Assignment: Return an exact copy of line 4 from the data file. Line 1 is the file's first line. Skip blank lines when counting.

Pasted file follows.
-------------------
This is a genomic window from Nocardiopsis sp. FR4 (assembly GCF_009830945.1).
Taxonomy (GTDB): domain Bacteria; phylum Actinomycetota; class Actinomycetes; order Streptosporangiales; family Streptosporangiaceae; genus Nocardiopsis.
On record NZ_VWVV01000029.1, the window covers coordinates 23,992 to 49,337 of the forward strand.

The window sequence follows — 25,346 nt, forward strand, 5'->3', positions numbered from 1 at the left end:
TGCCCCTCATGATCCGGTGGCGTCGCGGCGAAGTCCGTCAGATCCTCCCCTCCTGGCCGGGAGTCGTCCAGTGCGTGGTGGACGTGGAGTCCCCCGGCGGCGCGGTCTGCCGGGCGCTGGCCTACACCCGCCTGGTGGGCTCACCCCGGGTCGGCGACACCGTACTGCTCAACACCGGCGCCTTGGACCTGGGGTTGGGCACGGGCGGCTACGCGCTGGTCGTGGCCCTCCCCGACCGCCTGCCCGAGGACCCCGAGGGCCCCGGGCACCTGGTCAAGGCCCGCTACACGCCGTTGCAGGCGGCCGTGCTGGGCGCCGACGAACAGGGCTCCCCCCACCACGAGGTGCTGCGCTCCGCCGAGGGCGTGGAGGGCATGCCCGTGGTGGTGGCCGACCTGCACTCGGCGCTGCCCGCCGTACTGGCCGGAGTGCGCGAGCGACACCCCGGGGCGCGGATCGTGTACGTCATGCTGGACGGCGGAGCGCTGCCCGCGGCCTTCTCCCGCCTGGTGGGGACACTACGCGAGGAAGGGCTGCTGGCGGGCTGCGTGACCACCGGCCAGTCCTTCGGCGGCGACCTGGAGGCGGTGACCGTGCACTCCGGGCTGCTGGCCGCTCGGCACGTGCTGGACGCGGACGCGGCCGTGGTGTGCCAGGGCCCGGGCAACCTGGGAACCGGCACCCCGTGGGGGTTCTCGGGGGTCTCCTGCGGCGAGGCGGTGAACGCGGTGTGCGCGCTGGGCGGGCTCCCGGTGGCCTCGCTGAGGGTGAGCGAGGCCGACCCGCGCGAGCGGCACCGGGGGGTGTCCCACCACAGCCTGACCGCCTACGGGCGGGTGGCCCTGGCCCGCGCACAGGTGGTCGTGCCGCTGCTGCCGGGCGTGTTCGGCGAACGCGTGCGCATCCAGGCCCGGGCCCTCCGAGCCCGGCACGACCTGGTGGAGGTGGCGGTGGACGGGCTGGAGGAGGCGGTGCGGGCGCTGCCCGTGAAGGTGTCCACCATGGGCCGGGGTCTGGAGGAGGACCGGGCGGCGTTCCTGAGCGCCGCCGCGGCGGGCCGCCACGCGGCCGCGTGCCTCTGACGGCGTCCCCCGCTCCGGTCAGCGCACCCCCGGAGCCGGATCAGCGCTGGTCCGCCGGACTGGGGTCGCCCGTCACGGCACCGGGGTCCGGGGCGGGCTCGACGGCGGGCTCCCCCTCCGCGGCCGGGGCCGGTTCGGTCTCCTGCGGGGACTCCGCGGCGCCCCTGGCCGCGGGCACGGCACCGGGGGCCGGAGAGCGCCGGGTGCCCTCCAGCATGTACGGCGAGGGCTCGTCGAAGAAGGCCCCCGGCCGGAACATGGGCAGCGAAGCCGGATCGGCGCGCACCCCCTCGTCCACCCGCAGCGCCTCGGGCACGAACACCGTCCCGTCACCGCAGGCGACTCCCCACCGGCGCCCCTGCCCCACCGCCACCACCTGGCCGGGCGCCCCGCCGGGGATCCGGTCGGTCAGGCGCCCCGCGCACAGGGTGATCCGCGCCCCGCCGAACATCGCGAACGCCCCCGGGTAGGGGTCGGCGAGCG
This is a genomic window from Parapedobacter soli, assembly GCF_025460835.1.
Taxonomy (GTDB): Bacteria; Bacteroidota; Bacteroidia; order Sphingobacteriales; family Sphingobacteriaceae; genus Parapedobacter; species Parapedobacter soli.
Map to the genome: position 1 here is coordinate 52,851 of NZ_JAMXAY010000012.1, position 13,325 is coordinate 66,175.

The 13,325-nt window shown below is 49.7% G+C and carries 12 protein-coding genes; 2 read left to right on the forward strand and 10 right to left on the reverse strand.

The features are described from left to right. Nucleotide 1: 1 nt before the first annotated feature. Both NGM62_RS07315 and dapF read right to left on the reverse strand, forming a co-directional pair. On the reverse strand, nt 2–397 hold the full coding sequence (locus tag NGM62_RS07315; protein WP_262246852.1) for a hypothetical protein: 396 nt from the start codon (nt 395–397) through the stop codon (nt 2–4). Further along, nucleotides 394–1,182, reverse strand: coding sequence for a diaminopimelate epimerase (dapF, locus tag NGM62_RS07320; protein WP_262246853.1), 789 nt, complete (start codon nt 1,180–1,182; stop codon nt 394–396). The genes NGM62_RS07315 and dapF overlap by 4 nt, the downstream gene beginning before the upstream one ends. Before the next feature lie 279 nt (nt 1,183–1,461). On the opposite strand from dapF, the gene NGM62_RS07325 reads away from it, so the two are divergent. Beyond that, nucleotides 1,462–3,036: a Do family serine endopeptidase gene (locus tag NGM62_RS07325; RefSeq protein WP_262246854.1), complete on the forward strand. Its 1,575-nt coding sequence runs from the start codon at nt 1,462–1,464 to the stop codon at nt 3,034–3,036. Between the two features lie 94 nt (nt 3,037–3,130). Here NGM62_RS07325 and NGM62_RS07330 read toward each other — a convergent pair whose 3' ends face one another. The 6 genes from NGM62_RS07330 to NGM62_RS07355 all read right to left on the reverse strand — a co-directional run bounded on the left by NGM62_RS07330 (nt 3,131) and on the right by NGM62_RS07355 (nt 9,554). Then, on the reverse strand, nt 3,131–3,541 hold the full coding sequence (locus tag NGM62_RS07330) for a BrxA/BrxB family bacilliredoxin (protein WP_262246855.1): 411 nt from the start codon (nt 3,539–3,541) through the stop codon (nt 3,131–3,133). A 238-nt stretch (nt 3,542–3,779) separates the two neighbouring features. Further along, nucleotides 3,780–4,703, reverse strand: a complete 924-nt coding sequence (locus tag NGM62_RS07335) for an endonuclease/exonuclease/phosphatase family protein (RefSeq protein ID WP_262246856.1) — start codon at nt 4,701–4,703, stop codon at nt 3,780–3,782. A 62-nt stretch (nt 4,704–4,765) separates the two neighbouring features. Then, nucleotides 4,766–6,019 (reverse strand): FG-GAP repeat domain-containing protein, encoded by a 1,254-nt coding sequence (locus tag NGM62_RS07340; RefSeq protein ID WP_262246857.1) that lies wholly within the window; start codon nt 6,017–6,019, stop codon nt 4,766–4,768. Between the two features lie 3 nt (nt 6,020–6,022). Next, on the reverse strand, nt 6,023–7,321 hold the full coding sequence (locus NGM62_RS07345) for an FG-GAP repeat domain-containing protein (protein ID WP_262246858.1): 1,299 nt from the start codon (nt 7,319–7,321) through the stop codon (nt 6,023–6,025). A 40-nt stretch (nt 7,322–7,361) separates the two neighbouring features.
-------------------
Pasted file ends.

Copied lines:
The window sequence follows — 25,346 nt, forward strand, 5'->3', positions numbered from 1 at the left end: